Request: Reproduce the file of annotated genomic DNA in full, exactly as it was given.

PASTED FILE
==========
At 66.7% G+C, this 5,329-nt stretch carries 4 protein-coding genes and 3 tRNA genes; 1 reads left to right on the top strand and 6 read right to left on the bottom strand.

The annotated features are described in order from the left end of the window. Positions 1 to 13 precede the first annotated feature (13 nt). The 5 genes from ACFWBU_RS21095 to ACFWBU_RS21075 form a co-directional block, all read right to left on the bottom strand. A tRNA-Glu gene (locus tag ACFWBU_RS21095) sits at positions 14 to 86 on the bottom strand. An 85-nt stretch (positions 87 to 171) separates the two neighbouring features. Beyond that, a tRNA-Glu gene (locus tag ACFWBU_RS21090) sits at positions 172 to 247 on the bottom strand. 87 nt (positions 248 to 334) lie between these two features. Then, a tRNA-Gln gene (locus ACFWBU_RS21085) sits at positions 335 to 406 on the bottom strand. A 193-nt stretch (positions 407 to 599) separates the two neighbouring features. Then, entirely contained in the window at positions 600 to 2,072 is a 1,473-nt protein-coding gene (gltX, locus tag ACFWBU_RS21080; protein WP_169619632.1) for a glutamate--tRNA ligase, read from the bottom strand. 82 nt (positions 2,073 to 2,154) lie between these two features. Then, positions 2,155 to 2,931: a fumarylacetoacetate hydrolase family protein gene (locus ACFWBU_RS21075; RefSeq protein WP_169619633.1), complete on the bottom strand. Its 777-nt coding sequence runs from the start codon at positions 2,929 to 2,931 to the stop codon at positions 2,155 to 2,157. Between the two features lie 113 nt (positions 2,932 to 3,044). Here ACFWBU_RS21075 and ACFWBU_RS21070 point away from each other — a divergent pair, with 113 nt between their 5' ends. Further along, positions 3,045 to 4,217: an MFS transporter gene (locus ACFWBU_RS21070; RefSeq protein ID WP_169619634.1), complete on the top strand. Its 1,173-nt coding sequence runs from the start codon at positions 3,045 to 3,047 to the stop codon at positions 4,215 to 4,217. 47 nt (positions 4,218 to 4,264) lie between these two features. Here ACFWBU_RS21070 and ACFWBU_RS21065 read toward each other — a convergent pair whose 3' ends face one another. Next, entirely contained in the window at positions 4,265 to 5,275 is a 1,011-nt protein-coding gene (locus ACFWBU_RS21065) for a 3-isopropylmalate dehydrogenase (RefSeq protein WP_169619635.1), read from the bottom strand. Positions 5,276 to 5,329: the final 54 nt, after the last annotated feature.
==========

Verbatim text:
At 66.7% G+C, this 5,329-nt stretch carries 4 protein-coding genes and 3 tRNA genes; 1 reads left to right on the top strand and 6 read right to left on the bottom strand.

The annotated features are described in order from the left end of the window. Positions 1 to 13 precede the first annotated feature (13 nt). The 5 genes from ACFWBU_RS21095 to ACFWBU_RS21075 form a co-directional block, all read right to left on the bottom strand. A tRNA-Glu gene (locus tag ACFWBU_RS21095) sits at positions 14 to 86 on the bottom strand. An 85-nt stretch (positions 87 to 171) separates the two neighbouring features. Beyond that, a tRNA-Glu gene (locus tag ACFWBU_RS21090) sits at positions 172 to 247 on the bottom strand. 87 nt (positions 248 to 334) lie between these two features. Then, a tRNA-Gln gene (locus ACFWBU_RS21085) sits at positions 335 to 406 on the bottom strand. A 193-nt stretch (positions 407 to 599) separates the two neighbouring features. Then, entirely contained in the window at positions 600 to 2,072 is a 1,473-nt protein-coding gene (gltX, locus tag ACFWBU_RS21080; protein WP_169619632.1) for a glutamate--tRNA ligase, read from the bottom strand. 82 nt (positions 2,073 to 2,154) lie between these two features. Then, positions 2,155 to 2,931: a fumarylacetoacetate hydrolase family protein gene (locus ACFWBU_RS21075; RefSeq protein WP_169619633.1), complete on the bottom strand. Its 777-nt coding sequence runs from the start codon at positions 2,929 to 2,931 to the stop codon at positions 2,155 to 2,157. Between the two features lie 113 nt (positions 2,932 to 3,044). Here ACFWBU_RS21075 and ACFWBU_RS21070 point away from each other — a divergent pair, with 113 nt between their 5' ends. Further along, positions 3,045 to 4,217: an MFS transporter gene (locus ACFWBU_RS21070; RefSeq protein ID WP_169619634.1), complete on the top strand. Its 1,173-nt coding sequence runs from the start codon at positions 3,045 to 3,047 to the stop codon at positions 4,215 to 4,217. 47 nt (positions 4,218 to 4,264) lie between these two features. Here ACFWBU_RS21070 and ACFWBU_RS21065 read toward each other — a convergent pair whose 3' ends face one another. Next, entirely contained in the window at positions 4,265 to 5,275 is a 1,011-nt protein-coding gene (locus ACFWBU_RS21065) for a 3-isopropylmalate dehydrogenase (RefSeq protein WP_169619635.1), read from the bottom strand. Positions 5,276 to 5,329: the final 54 nt, after the last annotated feature.